Honoring the Land
Long before California, Sonoma County, and Sonoma State University, the land around us was inhabited by indigenous peoples collectively known as the Coast Miwok and Southern Pomo. Now they are formally recognized as the Federated Indians of Graton Rancheria and chaired by Greg Sarris, who also holds the Graton Rancheria Endowed Chair at SSU.
Sonoma State acknowledges in gratitude the Rancheria’s ancestors for their stewardship of the land and all of its resources, and thank the current membership for their partnership in a number of educational initiatives, including the Federated Indians of Graton Rancheria Learning Center at the Fairfield Osborn Preserve, located on Sonoma Mountain.
As Professor Sarris writes in his 2017 book How A Mountain Was Made, “It is said that Coyote was sitting atop Sonoma Mountain when he decided to create the world and people—but that is part of the big story of the Mountain..." We are now all part of the big story of the Mountain, and our stewardship of its resources, including our county and our university, is an ongoing, vital responsibility we recognize and gladly accept. Learn more about our Native American Initiative at Sonoma State University.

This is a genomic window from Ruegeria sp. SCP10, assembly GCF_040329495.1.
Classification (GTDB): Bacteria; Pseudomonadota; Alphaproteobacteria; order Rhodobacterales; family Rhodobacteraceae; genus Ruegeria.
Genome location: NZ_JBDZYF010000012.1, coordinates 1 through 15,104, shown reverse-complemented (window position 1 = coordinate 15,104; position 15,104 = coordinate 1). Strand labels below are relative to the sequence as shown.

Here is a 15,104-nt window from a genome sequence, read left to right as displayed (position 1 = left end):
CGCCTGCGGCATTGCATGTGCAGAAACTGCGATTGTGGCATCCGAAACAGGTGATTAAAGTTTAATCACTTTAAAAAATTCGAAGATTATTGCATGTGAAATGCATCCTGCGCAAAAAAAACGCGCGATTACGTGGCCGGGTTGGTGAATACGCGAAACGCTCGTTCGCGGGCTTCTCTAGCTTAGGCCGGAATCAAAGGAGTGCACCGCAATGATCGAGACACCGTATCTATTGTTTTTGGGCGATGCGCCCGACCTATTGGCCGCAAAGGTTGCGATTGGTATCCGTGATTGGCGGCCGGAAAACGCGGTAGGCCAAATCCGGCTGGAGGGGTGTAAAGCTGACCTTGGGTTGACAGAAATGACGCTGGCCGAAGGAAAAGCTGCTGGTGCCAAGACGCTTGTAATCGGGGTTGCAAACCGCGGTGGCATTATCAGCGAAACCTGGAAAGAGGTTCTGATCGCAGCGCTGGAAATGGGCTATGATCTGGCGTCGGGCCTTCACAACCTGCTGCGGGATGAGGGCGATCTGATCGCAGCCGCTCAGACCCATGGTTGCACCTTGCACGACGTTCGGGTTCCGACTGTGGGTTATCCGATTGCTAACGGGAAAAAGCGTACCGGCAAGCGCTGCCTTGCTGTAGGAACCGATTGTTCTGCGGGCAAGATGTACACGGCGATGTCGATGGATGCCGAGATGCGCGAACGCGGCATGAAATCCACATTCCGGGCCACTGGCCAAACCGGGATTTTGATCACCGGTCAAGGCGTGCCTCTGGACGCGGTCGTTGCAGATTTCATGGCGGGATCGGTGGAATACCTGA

Holocaust & Genocide Memorial Grove
The Grove,> situated on the Sonoma State campus lake, was established to remember and honor those who endured, and continue to endure, global acts of genocide. Punctuated by a sculpture designed by Associate Professor of Sculpture Jann Nunn, this contemplative space also features a sapling from the original horse chestnut tree that stood outside the Secret Annex of the Anne Frank house in Germany, where she hid from the Nazis for more than two years and composed her famous diary. Sonoma State’s sapling – one of only 11 granted by the Anne Frank Center – was planted in the Grove in 2013, in acknowledgment of our dedication to the values of equity, tolerance, civil rights, and social justice.
The Seawolf Commitment
Sonoma State University is committed to creating a community in which bias and intolerance have no place. It is our expectation that all students, faculty, and staff work together to honor this commitment and hold each other accountable to create an open and inclusive environment. Learn more about the Seawolf Commitment.